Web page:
Monday, May 31, 2010


Post by Jenny
Lately I’ve noticed that I’m pretty good about budgeting my money when I shop, but I’m a spendthrift with my time. I wander, I become distracted (oooh, clearance!), I forget things and have to backtrack, and then backtrack again. Before I notice, thirty minutes have passed, and I’m still only half-finished.

I recently had a long list of errands and did not want to spend an entire day completing them, so I decided to apply The Pomodoro Technique. (Read my previous Pomodoro posts here and here.) My goal was to spend twenty-five minutes or less at every stop. Those of you with smart phones can no doubt avail yourselves of any number of fun timer apps, but my phone is pretty basic (think: Flintstones), so it served as my clock only.

In what amounted to a shop-it-off aerobic workout, I completed seven errands in less than three hours. Considering that two of my stops were at the biggest time-sucking black holes in my life (Target and Sam’s Club), I think I did pretty well—though the manic gleam in my eyes no doubt alarmed everyone who crossed my path .

So, you may ask, why does time management—whether it’s the Pomodoro or Cricket McRae's hourglass—matter to a stay-at-home mom/writer who, in theory, should have time to spare? In my perfect world, it wouldn’t matter. Every activity would require the exact amount of time I wished to spend on it. No child would come down with strep throat or need to make a clay sculpture of an eastern lowland gorilla before school the next day. Dogs would be incapable of vomiting. There would be no Dr. Phil. (That’s right, I said it.) Yes, that world would certainly afford me more time to write. I’d just have less to write about.

Time is tricky for me because it is both fixed and subjective. It flows steadily (sometimes relentlessly) along in a predictable, measurable fashion, but it also rushes, it eddies, it stagnates. Frankly, I doubt I’ll ever truly master the art of time management. But even if I can’t manage time, I can respect it, so that whenever—through dumb luck or careful planning—I have a few extra minutes at my disposal, I won’t dispose of them. I’ll put my butt in the chair, and I’ll write.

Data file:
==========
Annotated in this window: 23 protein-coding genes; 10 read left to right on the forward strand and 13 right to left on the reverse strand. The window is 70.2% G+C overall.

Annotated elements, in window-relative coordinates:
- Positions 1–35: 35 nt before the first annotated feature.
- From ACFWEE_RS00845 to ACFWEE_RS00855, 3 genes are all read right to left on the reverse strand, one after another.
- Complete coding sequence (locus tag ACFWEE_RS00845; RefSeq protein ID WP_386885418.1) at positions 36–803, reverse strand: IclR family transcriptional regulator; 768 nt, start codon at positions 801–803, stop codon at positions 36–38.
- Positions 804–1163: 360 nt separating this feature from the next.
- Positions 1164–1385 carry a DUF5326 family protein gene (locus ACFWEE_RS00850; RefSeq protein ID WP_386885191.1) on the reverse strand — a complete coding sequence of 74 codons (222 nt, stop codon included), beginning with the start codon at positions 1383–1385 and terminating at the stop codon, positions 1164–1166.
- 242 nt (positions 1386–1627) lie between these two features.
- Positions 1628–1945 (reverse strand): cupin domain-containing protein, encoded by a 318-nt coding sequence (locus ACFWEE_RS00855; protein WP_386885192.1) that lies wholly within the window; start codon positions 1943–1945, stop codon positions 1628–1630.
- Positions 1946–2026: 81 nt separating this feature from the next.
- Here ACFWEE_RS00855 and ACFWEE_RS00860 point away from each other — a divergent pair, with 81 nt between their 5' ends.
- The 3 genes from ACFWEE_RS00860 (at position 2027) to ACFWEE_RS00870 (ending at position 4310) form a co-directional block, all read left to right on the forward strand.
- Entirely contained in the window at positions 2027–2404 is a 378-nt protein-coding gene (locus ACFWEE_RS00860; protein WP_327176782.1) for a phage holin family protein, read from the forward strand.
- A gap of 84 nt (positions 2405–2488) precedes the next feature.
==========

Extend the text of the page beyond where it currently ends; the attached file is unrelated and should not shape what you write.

What are your time-stealers, and how do you combat them?


Linda L. Henk said...

I tend to stare out my office window and watch the neighbors and the traffic. I'm also one that lets things pile up until it all becomes clutter. Then time flies by while I search for things and don't find them.

Combatting these things that steal time: I clean like crazy, I follow goals, I'm successful for awhile until some part of me loosens up, becomes lackadaisical and rebels. Then I start the cycle all over again. Oh, I also spend time with my dictionary looking up spellings of words like lackadaisical.

Kerrie said...

I suffer from SOS-Shiny Object Syndrome-so there are many things that suck my time, it just depends on what is the shiniest at the time.

Patricia Stoltey said...

Before it was Twitter and Facebook and blogging. I've cut back on time spent there, but am now combating errands. Lots of errands. Like trips to the library when I already have books stacked all over the house. There's always something.

Lexie M said...

I was able to use Pomodoro for finishing up my packing before moving. I'd fill one box and it didn't seem as if I'd made a dent in those items I had saved to the last. Becming discouraged and exhausted, I was also losing focus.

I sat my kitchen timer for 20 minutes and worked as fast as I could without overthinking which box each item should go in. I used the touch it once, pack it rule.

When the timer went off, I would set it again for 5 minutes and read. The focused packing and resting break gave me what I needed to finish.

Now for the unpacking. Better use the same rule, it's too easy to just sit and look at it.

Cricket McRae said...

I'm afraid my time sucks are the home crafting and cooking things that I love and write about. I justify them by the very fact that I write about them. But let's face it: Eating a breakfast of homemade yogurt and homemade granola with berries I picked is satisfying, but not remotely necessary.

Kerrie, I love the idea of SOS. Well, maybe not love it so much as relate to it...
Hearth Cricket

Jenny S. said...

Pat is right...there's always something. Sometimes it's shiny, sometimes it's clutter, sometimes it's an errand, or a box that needs to be packed. But I firmly believe we all should make time for delicious homemade food. Especially (in my case) if it's prepared by someone else :-)

Share a Post